John Tanner (Mormon)
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Tanner was a native of Rhode Island. He moved to New York when fairly young. Of his 21 children from three successive wives (his first two wives died before he married his next wife), 14 lived to adulthood. Tanner was a Baptist until he joined The Church of Jesus Christ of Latter Day Saints in 1832. He was baptized by Jared Carter. Ten of his 14 children who lived to adulthood affiliated with The Church of Jesus Christ of Latter-day Saints (LDS Church) and eventually moved to Utah Territory.
In late 1834, Tanner sold his property in and around Lake George, New York which included a hotel. He then moved to Kirtland, Ohio where in early 1835 he lent money and assumed loans to keep the building of the Kirtland Temple moving forward. When Joseph Smith tried to repay him he refused any payment saying they owed him nothing.
Tanner moved with the main body of the Mormons to Missouri, where he was on one occasion attacked during the actions that lead to the removal of the Mormons from that state. He then moved to Montrose, Iowa where he lived for six years. He then moved for a time to Nauvoo, Illinois.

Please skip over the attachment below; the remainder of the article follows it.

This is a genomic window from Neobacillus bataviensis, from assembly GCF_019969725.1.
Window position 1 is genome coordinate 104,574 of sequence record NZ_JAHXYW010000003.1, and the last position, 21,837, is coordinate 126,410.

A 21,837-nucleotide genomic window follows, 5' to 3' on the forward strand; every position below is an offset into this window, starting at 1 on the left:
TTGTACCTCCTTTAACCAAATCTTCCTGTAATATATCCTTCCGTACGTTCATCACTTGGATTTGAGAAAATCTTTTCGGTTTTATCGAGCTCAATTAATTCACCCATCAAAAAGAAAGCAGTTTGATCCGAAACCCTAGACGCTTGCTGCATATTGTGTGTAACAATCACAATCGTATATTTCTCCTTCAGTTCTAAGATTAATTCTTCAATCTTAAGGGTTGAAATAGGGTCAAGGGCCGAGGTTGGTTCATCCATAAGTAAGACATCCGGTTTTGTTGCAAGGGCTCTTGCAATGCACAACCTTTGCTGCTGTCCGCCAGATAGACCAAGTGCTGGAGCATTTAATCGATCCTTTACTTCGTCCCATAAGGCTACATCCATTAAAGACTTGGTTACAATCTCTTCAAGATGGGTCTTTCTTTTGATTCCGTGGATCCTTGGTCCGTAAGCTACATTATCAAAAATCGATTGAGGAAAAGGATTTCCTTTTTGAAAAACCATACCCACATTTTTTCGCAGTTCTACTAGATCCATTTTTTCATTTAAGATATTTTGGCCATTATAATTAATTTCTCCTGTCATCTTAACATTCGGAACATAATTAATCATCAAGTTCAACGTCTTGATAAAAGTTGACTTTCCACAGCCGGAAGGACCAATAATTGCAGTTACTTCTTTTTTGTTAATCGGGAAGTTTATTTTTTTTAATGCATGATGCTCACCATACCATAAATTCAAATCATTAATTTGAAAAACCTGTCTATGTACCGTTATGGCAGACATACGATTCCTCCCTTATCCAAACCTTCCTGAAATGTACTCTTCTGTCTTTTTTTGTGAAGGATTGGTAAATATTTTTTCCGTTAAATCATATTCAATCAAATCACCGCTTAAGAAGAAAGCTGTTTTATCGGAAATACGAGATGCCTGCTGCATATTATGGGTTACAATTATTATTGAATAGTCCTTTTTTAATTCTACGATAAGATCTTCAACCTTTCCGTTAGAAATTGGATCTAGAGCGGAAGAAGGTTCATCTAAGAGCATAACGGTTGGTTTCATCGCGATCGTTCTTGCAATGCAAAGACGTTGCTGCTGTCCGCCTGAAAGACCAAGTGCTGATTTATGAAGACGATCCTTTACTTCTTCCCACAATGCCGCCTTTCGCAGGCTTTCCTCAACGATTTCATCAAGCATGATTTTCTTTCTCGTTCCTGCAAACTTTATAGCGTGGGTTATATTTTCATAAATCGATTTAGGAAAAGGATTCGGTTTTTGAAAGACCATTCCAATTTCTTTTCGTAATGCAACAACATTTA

Tanner went west with the Mormons. He led the large family of his son-in-law Amasa Lyman west, since Lyman was in the advanced pioneer company. Two of Tanner's sons were in the Mormon Battalion. He settled in Cottonwood, Utah Territory where he died in 1850.
Legacy and descendants
T. C. Christensen produced a short film based on Tanner's life, Treasure in Heaven: The John Tanner Story.
Sidney Tanner was involved in the Battle of Crooked River. He then lived in Montrose. His wife and the three youngest of his five children all died at the time that they joined the body of the Mormons in heading west. He later served on the city council and the Mormon high council in San Bernardino, California. In 1857 he moved to Utah, eventually settling in Beaver. He was a polygamist and had 22 children.
- Other descendants
Among Tanner's grandchildren were Joseph M. Tanner and Francis M. Lyman (the son of his daughter Louisa Maria). His granddaughter Emily S. Tanner Richards was one of the main founders of the Utah Woman's Suffrage Association.
Other prominent later descendants of John Tanner were Hugh B. Brown and N. Eldon Tanner, members of the First Presidency of the LDS Church, and John S. Tanner, a poet, literary scholar and academic vice president at Brigham Young University. Jerald Tanner, a prominent critic of Mormonism, was John Tanner's great-great-grandson.
- George Shepherd Tanner, John Tanner and His Family, The John Tanner Family Association, Publishers Press, Salt Lake City, Utah (1974)[full citation needed]